Laurie Berke-Weiss has been an attorney for four decades, primarily focusing on employment and labor issues. She’s never had a case involving endometriosis, but as she learns more about the disease, she understands what patients may be up against—and she wants them to know they aren’t alone.
“We’ve had a lot of people come to us with conditions or diseases that are recurring, and they don’t know when they’re going to hit,” Berke-Weiss said. “Endometriosis is a chronic disease, and tools are available for those who have it.”
Berke-Weiss is the founder of Berke-Weiss Law, has served as president of the New York Women’s Bar Association, and has been named on Top 50: Women New York—Metro Super Lawyers lists. She will speak at EndoFound’s two-day Endometriosis 2023 Global Patient Symposium (Patient Day) on day one, March 18, at New York City’s Lenox Hill Hospital.
Berke-Weiss’ session is titled “Legal Rights & Protections for Those with Endo.” She and two of her senior associates are scheduled from 11:45 A.M. to 12:30 P.M.
One of the most common issues endometriosis patients face is trying to work while managing the horrific symptoms of the disease. It can be especially challenging when their employers don’t know or try to understand what endometriosis is. As a result, patients often find it difficult to talk to their employers about it or keep their jobs.
“You have a disability, and your employer should engage in a discussion with you about whether an accommodation is possible,” Berke-Weiss said. “This is about taking it step by step and knowing your rights.”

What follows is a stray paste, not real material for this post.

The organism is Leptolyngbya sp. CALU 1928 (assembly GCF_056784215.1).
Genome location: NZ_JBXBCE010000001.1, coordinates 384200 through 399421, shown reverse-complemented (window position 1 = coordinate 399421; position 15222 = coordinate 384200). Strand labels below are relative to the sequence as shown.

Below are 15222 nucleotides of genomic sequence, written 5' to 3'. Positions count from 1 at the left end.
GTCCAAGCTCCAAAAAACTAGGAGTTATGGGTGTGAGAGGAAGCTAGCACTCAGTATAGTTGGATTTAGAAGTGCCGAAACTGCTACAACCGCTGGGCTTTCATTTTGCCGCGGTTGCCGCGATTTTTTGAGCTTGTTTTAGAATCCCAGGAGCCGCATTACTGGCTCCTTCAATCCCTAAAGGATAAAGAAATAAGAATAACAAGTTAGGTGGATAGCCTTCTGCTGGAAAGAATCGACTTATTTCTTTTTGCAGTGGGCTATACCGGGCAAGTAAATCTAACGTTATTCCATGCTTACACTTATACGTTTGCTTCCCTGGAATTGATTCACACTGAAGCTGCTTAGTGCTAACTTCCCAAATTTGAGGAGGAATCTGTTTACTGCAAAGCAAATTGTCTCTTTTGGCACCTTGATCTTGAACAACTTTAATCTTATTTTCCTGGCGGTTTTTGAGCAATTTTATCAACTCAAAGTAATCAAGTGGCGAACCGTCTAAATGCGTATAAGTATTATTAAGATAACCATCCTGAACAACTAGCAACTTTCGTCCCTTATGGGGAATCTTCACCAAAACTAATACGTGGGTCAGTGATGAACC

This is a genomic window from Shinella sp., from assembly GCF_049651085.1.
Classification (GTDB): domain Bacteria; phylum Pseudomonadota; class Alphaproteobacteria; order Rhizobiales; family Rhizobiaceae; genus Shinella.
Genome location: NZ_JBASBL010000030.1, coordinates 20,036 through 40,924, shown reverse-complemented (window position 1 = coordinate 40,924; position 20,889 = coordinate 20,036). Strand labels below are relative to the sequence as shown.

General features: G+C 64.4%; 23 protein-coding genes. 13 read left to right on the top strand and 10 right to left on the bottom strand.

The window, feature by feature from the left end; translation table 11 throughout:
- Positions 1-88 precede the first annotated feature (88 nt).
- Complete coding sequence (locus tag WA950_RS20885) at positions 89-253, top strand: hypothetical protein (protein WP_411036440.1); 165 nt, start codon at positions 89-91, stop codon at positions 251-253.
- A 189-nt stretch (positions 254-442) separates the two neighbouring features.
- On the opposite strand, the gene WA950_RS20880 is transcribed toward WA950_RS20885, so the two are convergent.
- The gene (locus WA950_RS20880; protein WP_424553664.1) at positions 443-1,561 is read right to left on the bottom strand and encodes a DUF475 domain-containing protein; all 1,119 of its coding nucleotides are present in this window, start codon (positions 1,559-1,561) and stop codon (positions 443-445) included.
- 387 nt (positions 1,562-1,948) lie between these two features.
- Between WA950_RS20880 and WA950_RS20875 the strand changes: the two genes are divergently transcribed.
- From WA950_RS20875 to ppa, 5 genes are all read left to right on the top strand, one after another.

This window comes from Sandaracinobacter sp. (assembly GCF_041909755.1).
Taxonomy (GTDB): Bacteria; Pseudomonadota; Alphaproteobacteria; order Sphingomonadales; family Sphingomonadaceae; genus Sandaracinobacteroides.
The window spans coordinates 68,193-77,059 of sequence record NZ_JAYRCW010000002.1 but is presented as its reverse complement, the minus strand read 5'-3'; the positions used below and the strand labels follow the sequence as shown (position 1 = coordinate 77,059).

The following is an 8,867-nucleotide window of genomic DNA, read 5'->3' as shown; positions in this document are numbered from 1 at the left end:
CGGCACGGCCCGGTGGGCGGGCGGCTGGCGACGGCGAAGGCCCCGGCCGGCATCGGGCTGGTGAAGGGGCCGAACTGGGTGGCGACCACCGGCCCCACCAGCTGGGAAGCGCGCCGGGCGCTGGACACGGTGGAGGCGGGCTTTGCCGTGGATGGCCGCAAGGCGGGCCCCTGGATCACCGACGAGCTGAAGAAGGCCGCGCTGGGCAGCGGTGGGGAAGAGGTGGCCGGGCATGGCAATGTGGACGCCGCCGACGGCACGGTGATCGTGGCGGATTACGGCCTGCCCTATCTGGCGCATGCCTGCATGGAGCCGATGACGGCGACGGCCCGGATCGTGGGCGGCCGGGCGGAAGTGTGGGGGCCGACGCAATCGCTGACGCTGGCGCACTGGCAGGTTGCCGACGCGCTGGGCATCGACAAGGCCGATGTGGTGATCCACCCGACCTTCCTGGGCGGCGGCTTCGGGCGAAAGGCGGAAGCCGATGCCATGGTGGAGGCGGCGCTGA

Because of privacy issues, Berke-Weiss said she and her team won’t be able to take specific questions about individual situations in an open forum like Patient Day, but they can answer general questions and discuss practical options.
“You want to be educated and know what you can do for yourself,” Berke-Weiss said. “Some options for those with endometriosis could involve sick time, the Family Medical Leave Act (FMLA), short-term disability, or a ‘reasonable accommodation’ request. Or maybe a lawyer can help behind the scenes or interact with the company on your behalf.”
Berke-Weiss noted that there isn’t a one-size-fits-all solution. For example, if you are covered by FMLA, you have 12 weeks of job-protected leave a year, but when you use it can depend on your situation.
“It can be taken intermittently. So if you have surgery, you may need to take several weeks at a time. If you don’t have surgery, you may want to take a couple of days a month or whenever the need arises, and a lot of people don’t know they can do that,” she said. “Even well-intended employers don’t always give their employees the right information about how to apply for FMLA.”
Berke-Weiss said when she was the age that many endometriosis patients are today, topics like this were never discussed. She is glad to see younger people trying to break the stigma and get the help they deserve.
“This sounds like such a difficult situation for those who are suffering, and though this particular disease is not one we focus on, we’re a woman-owned firm and care about issues that affect women,” Berke-Weiss said. “We are very excited to be part of this event.”
For a symposium schedule and to purchase tickets to the March 18 and 19 event, visit www.endofound.org/patientday. For more information on Berke-Weiss Law, visit www.berkeweisslaw.com.